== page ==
March 13, 2011

Album Review: Low's C'mon


Low established themselves as slo-core pioneers in the mid-'90s and early 2000s with the darkly seminal masterpieces, Trust and Things We Lost in the Fire. When the trio returned in 2005 after a brief hiatus, however, they respectably tested the outer limits of the genre with the glossy Dave Fridmann-produced alt-rocker, The Great Destroyer, and 2007's experimental electronic outlet, Drums & Guns, picking up a few more fans unfamiliar with their quiet past in the process (Most notably former Led Zeppelin frontman, Robert Plant, whose cover of "Silver Rider" made him a Grammy nominee this past year.) Low has never faltered in writing consistently good music in all these instances, but the focus on sound over their signature style of intimacy left an emotional void in the Minnesota-based musicians' recent efforts. Now on their 9th album, C'mon, Low has found a way to bind their past and recent lives together: Riskily co-producing it alongside Matt Beckley, a man whose known more for working with bubblegum pop FM artists than members of the Sub Pop stable.

"Try to Sleep" is C'mon's telling opener, as it glides with twinkling instrumentation, the coarse-smooth dual harmonizing of Alan Sparhawk and Mimi Parker and a sauntering tempo that sets the pace for the rest of the album. Like their early work, this is the pace Low needs to allow their music to breathe and emphasize on their iconic loud quietness. It happens on "Witches," whose stylistic ancestry is that of the guitar riff and thunderous floor tom that cracked the floor open wide on 2000's "Sunflower" and "Dinosaur Act." Sparhawk is unsurprisingly at the top of his game, too, as a lyricist engaging listeners with sinister, nonsensical stories about beating up witches and guys who think they're Al Green. He's also in it to bring the love back to Low's music, as evidenced in the stripped naked love song, "$20," and their new 8-minute epic, "Nothing But Heart."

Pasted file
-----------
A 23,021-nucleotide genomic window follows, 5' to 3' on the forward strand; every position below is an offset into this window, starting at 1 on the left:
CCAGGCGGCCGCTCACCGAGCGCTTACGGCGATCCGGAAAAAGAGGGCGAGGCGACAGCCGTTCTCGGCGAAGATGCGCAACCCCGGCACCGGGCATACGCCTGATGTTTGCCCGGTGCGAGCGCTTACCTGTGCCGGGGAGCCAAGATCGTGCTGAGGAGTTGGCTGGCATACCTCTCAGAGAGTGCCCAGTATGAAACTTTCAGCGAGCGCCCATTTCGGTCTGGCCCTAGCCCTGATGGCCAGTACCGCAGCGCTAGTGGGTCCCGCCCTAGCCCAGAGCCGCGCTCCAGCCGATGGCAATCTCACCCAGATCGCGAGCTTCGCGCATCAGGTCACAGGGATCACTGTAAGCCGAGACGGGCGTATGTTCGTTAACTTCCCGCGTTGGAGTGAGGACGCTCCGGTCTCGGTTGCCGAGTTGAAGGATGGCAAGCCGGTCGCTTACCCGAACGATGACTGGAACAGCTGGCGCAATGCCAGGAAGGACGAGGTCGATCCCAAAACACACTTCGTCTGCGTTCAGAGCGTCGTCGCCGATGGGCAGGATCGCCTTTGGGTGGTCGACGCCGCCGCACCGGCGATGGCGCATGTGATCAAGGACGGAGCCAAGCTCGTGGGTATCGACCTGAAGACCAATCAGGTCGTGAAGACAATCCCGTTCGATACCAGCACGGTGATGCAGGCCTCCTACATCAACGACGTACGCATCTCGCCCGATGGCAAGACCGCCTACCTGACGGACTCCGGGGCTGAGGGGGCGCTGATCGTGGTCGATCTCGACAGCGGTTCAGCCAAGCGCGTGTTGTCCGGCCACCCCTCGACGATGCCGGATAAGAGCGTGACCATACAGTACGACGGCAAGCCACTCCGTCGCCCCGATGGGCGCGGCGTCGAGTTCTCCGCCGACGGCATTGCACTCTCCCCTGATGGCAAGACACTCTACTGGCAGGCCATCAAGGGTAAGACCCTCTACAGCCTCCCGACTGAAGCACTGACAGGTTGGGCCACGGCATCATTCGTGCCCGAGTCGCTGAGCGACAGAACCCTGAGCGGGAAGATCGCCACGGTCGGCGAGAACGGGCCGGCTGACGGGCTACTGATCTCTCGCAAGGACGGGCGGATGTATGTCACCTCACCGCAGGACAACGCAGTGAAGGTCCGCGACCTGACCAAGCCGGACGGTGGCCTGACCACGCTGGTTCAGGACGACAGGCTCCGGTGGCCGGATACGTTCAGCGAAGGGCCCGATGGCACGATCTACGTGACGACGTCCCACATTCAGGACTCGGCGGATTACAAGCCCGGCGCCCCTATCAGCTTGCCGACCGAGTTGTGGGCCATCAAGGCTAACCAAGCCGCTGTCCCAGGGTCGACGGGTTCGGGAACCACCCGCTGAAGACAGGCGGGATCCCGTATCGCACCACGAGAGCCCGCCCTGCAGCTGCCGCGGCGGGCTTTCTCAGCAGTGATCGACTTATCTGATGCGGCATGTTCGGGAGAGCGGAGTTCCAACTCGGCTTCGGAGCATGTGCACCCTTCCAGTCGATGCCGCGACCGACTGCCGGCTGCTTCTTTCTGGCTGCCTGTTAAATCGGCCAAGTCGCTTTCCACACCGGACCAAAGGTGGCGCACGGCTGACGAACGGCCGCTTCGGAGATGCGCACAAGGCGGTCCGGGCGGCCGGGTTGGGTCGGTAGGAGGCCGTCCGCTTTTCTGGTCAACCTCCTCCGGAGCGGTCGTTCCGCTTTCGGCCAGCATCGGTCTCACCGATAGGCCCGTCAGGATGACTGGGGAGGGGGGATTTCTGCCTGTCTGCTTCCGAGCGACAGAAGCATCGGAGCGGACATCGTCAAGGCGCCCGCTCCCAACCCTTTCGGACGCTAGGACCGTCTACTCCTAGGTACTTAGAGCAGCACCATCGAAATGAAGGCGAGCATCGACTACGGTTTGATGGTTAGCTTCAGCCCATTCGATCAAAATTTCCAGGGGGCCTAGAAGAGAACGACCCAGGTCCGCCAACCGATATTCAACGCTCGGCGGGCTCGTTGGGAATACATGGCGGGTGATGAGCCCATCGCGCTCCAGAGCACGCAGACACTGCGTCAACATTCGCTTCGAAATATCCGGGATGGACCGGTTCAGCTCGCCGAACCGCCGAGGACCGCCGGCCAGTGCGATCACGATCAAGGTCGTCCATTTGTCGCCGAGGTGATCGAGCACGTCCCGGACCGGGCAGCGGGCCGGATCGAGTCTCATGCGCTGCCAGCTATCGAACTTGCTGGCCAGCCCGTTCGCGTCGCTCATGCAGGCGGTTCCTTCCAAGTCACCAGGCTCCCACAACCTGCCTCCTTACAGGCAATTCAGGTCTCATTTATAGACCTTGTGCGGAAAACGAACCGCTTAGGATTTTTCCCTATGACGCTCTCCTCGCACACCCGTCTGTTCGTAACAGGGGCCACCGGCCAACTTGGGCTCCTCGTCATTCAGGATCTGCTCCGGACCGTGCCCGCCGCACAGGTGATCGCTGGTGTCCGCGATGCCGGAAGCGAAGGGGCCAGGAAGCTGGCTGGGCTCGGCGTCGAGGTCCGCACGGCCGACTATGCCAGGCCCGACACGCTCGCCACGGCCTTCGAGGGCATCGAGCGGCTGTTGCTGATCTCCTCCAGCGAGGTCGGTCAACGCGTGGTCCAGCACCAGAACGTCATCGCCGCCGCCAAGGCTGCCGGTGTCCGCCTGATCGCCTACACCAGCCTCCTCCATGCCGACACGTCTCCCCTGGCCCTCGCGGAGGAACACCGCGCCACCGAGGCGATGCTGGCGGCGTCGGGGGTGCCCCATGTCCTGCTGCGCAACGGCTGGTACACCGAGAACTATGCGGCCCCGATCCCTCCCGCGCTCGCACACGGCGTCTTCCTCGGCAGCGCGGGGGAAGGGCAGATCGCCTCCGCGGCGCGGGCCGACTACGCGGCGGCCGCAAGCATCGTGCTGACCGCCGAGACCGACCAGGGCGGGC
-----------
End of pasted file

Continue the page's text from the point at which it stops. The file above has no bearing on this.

What Low is not doing on C'mon is reheat a version of their former selves with hopes it will taste just as good to their listeners. The Duluth trio continues to think outside the realms of the slo-core box -- In this case, inviting longtime friend, Nels Cline, to contribute lap steel on the aforementioned latter track alongside "Down." The result is a rustic twang that fits with ease around Low's grandeur. As it turns out, teaming with Beckley merely ensured that C'mon's dynamic, melodic moments are noticeable yet unabashed by production geared toward tighter cohesion. This unlikely partnership has ultimately given new life to early Low by embracing the glaring, uncharacteristic qualities in recent efforts that have proudly become a part of these slo-core innovators' sound.


Low's C'mon will be released April 12, 2011 on Sub Pop Records.

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